Lord Dorn emerged from the doctor’s office with Oulfsan in tow. He smiled, a good indication that something had been done for the debilitating migraines. A twinkle in his lordship’s eye said Dorn had an idea. Hesz was about to embark on a new mission. He hoped it was to retrieve the prince. Hesz relished the notion of breaking that young neck—feeling the bones crack and splinter in his massive hands as he crushed all of the lad’s notions from his skull. He was almost happy—almost—at the idea of perpetuating the war between kingdoms for another quarter century. Perhaps somewhere in that time of squabbling and distrust, Hesz could find his epidemic, and set the world of men afire.



Daniel sat with his back against the tree sketching the calm blue lake in his pad. Like a perfect mirror, the water brought a portion of the sky’s celestial peace down to earth. Colby watched from a respectful distance, allowing the boy to work and drink up the scene’s tranquility. The prince’s recent buzz cut bought him some anonymity … at least in the boy’s own mind. He’d never worn his hair this short, so the police would not have any photos of him looking as he did. Unbeknownst to Daniel, the police and his father’s murder were the least of his worries. The kid had more pressure on him than a submarine navigating the Marianas Trench; he just wasn’t aware of it. Daniel was of hearty stock, though. Colby couldn’t help but admire him.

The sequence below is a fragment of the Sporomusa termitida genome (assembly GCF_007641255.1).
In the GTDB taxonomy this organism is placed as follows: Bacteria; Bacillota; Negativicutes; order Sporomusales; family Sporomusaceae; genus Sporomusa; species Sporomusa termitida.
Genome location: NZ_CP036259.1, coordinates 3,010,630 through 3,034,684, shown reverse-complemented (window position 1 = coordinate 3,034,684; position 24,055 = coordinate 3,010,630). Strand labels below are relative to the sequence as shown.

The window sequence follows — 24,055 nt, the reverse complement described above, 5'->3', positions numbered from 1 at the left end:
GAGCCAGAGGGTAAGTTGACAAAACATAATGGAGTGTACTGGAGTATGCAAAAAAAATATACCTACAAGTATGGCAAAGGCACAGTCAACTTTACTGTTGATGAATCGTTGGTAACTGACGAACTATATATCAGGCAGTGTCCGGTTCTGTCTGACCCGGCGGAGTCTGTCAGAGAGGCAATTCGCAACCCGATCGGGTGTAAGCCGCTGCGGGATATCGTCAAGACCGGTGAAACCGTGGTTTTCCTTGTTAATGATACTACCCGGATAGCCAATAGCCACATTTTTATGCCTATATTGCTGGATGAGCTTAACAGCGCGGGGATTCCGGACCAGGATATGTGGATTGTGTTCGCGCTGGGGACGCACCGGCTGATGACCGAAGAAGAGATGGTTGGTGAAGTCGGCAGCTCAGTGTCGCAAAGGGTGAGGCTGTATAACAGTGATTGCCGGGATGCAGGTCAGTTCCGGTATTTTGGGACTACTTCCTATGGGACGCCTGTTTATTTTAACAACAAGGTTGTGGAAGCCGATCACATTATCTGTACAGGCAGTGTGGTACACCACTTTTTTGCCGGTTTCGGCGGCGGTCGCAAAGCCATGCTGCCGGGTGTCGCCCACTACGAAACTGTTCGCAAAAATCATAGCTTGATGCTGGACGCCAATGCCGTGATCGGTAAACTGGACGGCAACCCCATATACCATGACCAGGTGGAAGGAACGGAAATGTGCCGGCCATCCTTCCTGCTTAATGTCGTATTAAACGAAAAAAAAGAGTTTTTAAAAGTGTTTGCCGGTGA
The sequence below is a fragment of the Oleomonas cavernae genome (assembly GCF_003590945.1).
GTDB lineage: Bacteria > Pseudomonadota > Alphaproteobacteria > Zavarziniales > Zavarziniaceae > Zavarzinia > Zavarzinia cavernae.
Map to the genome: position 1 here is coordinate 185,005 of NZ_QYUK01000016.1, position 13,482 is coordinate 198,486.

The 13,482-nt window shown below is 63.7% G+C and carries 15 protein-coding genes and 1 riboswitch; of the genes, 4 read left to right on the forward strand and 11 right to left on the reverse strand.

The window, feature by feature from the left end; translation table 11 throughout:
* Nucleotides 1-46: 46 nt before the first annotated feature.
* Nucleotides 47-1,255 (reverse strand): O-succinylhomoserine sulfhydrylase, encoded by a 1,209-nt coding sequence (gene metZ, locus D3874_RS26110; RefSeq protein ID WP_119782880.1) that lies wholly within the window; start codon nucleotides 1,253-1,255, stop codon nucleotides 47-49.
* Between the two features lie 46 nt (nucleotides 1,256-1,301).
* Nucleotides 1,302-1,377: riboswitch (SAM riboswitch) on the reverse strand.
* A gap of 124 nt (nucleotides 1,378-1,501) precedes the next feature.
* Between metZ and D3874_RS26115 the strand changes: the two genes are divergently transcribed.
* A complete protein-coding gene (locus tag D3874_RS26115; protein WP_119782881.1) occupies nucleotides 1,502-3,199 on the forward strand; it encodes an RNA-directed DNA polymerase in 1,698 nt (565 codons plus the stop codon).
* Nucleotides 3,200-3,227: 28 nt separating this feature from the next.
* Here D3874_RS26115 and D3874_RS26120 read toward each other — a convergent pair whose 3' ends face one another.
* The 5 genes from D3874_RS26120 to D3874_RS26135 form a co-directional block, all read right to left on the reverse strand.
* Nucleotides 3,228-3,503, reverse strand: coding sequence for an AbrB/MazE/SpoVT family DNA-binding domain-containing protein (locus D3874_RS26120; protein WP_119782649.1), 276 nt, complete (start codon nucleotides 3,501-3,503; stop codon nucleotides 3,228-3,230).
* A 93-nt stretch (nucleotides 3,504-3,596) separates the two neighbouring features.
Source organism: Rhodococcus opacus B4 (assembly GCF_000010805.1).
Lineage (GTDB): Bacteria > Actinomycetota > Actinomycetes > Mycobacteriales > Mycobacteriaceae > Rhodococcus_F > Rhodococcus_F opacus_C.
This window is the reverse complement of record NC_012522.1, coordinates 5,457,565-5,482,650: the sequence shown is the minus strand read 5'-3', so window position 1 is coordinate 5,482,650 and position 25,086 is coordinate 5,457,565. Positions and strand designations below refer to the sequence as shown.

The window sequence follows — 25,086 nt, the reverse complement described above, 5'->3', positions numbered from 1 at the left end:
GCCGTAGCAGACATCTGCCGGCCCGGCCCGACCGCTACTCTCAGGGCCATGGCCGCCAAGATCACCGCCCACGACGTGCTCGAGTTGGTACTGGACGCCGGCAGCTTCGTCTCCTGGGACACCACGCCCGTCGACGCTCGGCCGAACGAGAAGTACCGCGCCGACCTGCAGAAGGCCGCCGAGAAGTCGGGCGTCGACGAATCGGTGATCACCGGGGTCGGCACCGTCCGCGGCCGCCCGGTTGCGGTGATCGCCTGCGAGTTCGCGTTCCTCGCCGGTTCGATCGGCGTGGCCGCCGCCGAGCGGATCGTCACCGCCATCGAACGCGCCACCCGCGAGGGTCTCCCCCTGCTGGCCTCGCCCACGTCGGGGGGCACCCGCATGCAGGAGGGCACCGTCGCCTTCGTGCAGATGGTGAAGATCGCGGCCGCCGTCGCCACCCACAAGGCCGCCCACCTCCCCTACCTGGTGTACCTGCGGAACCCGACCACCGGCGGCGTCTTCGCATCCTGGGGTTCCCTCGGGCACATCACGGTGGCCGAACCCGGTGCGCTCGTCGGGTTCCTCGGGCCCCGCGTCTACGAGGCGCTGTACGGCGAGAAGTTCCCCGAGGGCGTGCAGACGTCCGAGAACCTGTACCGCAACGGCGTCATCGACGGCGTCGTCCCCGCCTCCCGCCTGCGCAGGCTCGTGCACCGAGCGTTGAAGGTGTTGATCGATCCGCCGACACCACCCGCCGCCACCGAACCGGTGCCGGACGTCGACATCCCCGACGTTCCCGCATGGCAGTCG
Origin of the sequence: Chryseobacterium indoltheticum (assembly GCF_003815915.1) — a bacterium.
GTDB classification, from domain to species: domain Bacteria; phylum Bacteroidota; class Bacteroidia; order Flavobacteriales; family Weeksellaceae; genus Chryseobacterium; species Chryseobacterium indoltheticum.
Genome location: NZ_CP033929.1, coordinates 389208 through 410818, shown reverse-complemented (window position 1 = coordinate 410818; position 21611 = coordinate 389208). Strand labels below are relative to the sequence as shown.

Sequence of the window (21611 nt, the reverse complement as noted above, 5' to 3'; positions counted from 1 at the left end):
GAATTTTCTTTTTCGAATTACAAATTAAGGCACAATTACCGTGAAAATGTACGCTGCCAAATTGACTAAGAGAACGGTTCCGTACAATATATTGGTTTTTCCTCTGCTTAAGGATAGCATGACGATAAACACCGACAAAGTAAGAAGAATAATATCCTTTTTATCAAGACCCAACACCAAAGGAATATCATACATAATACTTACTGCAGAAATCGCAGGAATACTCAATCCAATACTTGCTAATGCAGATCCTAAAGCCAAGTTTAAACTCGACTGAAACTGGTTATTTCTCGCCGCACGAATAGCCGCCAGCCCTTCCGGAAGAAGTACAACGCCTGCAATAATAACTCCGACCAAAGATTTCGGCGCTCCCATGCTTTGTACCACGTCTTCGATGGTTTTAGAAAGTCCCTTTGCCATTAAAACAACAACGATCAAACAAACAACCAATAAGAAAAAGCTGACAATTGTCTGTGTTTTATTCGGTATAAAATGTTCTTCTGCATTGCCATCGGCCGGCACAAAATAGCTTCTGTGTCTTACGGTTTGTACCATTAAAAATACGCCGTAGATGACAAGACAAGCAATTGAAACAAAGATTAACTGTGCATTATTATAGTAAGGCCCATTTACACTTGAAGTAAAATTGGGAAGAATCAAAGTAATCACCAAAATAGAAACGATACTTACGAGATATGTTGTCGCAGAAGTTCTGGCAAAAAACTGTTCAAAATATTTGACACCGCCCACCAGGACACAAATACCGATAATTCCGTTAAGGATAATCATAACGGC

They were staying with Colby’s half-sister and her daughter in a double-wide trailer off Route 64 in Nash County. The trailer was a bit claustrophobic. Autumn had been holding on by its fingernails in North Carolina, refusing to concede to winter, which resulted in blocks of warm and cold days. Colby prayed the weather would hold out a little longer so that Daniel could spend his days outside in the woods behind the park. Otherwise, cooped up with those two crazy chicks in an aluminum box might make the boy contemplate prison as an improvement. Colby needed to act before the weather turned for good.

Most of the people Colby had come across in his life as a detective deserved prison more than the young man before him. True, Daniel killed his stepfather, a mean-spirited, drunken waste of a human being—but it had been in self-defense, after years of being a punching bag. Yet, the circus that the kid would be put through until he proved his innocence would ruin him. His own mother would have testified against him. And then there was the matter of those people in New York who wanted Daniel dead. Daniel might never get to his kangaroo trial alive.